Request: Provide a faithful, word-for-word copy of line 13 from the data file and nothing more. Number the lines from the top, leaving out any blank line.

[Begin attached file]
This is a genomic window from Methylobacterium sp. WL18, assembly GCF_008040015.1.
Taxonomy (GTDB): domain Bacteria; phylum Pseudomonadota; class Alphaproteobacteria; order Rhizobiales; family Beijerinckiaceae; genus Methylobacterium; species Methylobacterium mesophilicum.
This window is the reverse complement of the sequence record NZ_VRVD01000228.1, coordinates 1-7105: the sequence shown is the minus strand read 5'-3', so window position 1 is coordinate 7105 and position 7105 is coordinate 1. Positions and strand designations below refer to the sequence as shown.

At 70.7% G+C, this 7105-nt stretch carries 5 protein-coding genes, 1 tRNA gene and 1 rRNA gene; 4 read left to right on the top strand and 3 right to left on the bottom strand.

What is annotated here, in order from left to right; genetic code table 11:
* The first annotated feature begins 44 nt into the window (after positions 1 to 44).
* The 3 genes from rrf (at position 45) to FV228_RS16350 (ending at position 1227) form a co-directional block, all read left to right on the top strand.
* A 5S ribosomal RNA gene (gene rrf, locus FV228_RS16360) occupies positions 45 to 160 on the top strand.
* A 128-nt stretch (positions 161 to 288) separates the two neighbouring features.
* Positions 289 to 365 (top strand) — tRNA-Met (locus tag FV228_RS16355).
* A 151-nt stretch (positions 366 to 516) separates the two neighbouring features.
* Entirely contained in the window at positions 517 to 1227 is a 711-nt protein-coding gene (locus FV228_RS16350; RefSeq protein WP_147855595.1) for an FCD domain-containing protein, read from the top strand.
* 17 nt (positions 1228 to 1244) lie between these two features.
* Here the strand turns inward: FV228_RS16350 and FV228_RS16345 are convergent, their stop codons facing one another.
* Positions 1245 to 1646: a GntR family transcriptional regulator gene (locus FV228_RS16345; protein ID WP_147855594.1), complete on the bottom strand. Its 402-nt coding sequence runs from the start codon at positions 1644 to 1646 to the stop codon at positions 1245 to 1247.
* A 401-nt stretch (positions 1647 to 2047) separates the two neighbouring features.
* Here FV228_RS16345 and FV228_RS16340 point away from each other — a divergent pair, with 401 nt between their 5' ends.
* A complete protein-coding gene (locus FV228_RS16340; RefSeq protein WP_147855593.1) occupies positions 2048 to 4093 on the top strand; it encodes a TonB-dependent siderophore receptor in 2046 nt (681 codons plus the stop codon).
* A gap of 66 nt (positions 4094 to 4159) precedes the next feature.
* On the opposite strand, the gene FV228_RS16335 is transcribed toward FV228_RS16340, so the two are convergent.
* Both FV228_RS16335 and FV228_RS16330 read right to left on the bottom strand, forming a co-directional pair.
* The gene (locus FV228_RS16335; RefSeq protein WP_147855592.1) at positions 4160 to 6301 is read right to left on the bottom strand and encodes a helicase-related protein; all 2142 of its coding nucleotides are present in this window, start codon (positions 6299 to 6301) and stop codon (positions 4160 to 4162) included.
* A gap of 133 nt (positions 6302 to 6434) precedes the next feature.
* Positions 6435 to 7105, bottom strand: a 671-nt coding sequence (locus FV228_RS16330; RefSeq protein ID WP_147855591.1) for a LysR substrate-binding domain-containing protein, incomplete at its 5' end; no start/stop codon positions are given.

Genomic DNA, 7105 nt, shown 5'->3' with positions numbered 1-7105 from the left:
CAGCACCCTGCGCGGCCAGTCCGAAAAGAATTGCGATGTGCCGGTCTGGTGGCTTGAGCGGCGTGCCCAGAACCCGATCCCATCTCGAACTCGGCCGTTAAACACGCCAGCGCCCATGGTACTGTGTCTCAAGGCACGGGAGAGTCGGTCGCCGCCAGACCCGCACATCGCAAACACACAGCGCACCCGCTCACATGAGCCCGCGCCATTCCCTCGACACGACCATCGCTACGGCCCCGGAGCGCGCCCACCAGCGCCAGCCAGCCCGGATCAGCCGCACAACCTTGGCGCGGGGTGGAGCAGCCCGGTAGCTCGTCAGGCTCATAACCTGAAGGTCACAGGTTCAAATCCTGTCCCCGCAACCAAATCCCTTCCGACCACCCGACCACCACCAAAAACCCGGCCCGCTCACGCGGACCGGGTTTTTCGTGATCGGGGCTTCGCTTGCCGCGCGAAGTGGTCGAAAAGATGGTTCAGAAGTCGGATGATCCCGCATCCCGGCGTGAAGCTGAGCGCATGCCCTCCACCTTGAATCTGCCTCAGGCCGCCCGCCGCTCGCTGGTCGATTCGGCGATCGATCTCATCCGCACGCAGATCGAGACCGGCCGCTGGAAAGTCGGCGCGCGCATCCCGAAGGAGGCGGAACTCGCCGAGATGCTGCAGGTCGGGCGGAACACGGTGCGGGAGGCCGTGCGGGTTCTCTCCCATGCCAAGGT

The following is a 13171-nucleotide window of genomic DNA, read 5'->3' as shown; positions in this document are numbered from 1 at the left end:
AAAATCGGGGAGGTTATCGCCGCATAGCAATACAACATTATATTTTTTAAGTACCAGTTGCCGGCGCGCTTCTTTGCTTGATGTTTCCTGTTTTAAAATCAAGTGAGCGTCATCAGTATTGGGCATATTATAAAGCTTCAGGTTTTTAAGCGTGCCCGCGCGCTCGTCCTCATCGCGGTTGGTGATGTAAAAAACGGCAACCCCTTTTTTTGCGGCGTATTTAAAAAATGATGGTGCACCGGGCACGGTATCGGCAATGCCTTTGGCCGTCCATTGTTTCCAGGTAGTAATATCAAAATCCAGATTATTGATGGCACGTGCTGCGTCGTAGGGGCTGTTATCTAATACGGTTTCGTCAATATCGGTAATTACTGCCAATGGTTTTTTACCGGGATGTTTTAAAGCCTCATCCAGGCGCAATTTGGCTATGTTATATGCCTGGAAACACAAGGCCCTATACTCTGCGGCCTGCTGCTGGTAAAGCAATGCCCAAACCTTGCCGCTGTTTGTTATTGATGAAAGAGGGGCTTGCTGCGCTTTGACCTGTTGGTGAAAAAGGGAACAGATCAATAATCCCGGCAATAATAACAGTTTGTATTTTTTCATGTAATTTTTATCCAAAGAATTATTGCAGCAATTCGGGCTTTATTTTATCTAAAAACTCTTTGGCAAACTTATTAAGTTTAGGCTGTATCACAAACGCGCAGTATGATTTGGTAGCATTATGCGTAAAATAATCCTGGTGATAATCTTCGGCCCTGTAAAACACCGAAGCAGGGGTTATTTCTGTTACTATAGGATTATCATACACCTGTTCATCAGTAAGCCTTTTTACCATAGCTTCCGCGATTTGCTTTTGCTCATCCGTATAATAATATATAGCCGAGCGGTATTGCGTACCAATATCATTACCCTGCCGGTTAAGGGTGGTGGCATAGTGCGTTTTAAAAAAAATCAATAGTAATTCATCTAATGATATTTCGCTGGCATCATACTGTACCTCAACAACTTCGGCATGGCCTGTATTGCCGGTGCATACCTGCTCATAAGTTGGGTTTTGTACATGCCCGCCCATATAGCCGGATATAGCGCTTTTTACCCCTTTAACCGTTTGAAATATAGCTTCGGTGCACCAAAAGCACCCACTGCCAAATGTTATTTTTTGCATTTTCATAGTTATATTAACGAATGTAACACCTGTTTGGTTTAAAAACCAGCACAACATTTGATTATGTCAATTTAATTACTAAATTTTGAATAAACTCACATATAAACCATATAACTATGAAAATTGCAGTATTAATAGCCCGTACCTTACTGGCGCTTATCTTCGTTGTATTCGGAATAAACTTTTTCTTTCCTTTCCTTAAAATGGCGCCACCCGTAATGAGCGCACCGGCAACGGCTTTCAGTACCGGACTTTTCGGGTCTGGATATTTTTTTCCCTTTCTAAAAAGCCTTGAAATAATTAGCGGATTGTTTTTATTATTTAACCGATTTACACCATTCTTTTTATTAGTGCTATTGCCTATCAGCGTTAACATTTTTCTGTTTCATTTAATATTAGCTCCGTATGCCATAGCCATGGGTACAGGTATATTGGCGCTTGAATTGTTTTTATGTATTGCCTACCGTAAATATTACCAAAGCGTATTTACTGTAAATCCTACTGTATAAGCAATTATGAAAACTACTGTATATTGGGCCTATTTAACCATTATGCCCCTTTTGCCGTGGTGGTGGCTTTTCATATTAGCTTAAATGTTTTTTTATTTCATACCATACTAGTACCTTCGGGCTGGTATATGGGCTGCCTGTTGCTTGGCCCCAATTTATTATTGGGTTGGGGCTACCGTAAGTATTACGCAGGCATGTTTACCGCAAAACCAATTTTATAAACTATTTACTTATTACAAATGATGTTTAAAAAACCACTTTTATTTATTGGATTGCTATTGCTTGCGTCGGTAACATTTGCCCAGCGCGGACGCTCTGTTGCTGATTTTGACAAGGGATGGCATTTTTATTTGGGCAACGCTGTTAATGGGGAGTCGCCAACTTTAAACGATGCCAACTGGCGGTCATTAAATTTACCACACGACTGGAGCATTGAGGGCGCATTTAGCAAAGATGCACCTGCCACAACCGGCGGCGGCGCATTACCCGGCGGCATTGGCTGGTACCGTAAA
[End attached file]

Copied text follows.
* 17 nt (positions 1228 to 1244) lie between these two features.